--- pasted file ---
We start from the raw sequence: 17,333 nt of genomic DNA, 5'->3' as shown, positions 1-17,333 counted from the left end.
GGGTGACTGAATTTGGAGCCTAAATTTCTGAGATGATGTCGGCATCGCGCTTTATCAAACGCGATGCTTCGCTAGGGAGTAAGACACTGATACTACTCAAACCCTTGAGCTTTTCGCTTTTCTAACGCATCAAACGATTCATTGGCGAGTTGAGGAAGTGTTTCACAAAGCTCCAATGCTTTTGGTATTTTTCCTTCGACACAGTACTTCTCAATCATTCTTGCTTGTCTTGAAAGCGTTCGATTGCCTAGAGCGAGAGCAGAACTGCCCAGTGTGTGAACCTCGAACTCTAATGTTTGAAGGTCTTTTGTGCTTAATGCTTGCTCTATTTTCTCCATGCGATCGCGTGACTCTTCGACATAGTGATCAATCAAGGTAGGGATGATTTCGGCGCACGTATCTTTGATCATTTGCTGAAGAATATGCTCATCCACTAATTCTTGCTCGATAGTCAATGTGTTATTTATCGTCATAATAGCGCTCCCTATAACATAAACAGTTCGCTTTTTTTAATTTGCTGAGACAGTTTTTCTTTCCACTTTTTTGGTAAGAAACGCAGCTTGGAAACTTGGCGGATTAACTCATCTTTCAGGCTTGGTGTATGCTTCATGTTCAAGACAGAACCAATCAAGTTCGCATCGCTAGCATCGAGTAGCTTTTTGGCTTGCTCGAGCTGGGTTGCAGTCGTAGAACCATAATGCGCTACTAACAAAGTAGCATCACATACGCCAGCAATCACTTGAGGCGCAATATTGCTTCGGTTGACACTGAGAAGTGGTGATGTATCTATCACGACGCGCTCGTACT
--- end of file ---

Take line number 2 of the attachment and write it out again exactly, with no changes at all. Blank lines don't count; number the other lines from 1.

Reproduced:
GGGTGACTGAATTTGGAGCCTAAATTTCTGAGATGATGTCGGCATCGCGCTTTATCAAACGCGATGCTTCGCTAGGGAGTAAGACACTGATACTACTCAAACCCTTGAGCTTTTCGCTTTTCTAACGCATCAAACGATTCATTGGCGAGTTGAGGAAGTGTTTCACAAAGCTCCAATGCTTTTGGTATTTTTCCTTCGACACAGTACTTCTCAATCATTCTTGCTTGTCTTGAAAGCGTTCGATTGCCTAGAGCGAGAGCAGAACTGCCCAGTGTGTGAACCTCGAACTCTAATGTTTGAAGGTCTTTTGTGCTTAATGCTTGCTCTATTTTCTCCATGCGATCGCGTGACTCTTCGACATAGTGATCAATCAAGGTAGGGATGATTTCGGCGCACGTATCTTTGATCATTTGCTGAAGAATATGCTCATCCACTAATTCTTGCTCGATAGTCAATGTGTTATTTATCGTCATAATAGCGCTCCCTATAACATAAACAGTTCGCTTTTTTTAATTTGCTGAGACAGTTTTTCTTTCCACTTTTTTGGTAAGAAACGCAGCTTGGAAACTTGGCGGATTAACTCATCTTTCAGGCTTGGTGTATGCTTCATGTTCAAGACAGAACCAATCAAGTTCGCATCGCTAGCATCGAGTAGCTTTTTGGCTTGCTCGAGCTGGGTTGCAGTCGTAGAACCATAATGCGCTACTAACAAAGTAGCATCACATACGCCAGCAATCACTTGAGGCGCAATATTGCTTCGGTTGACACTGAGAAGTGGTGATGTATCTATCACGACGCGCTCGTACT